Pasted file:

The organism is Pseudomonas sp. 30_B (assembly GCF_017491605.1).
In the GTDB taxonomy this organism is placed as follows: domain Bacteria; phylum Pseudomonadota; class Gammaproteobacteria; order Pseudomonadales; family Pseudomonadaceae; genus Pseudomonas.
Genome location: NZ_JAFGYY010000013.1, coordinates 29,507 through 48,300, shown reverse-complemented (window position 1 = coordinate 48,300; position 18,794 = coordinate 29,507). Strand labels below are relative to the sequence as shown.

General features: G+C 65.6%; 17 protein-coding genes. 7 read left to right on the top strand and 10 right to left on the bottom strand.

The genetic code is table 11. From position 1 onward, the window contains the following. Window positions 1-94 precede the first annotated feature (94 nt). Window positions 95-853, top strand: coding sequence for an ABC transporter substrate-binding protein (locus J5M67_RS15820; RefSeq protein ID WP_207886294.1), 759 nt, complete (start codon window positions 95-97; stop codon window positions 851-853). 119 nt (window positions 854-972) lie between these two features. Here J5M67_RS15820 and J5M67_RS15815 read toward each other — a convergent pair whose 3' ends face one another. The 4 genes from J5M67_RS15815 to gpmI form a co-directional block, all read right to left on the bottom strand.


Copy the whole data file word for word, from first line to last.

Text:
The organism is Pseudomonas sp. 30_B (assembly GCF_017491605.1).
In the GTDB taxonomy this organism is placed as follows: domain Bacteria; phylum Pseudomonadota; class Gammaproteobacteria; order Pseudomonadales; family Pseudomonadaceae; genus Pseudomonas.
Genome location: NZ_JAFGYY010000013.1, coordinates 29,507 through 48,300, shown reverse-complemented (window position 1 = coordinate 48,300; position 18,794 = coordinate 29,507). Strand labels below are relative to the sequence as shown.

General features: G+C 65.6%; 17 protein-coding genes. 7 read left to right on the top strand and 10 right to left on the bottom strand.

The genetic code is table 11. From position 1 onward, the window contains the following. Window positions 1-94 precede the first annotated feature (94 nt). Window positions 95-853, top strand: coding sequence for an ABC transporter substrate-binding protein (locus J5M67_RS15820; RefSeq protein ID WP_207886294.1), 759 nt, complete (start codon window positions 95-97; stop codon window positions 851-853). 119 nt (window positions 854-972) lie between these two features. Here J5M67_RS15820 and J5M67_RS15815 read toward each other — a convergent pair whose 3' ends face one another. The 4 genes from J5M67_RS15815 to gpmI form a co-directional block, all read right to left on the bottom strand.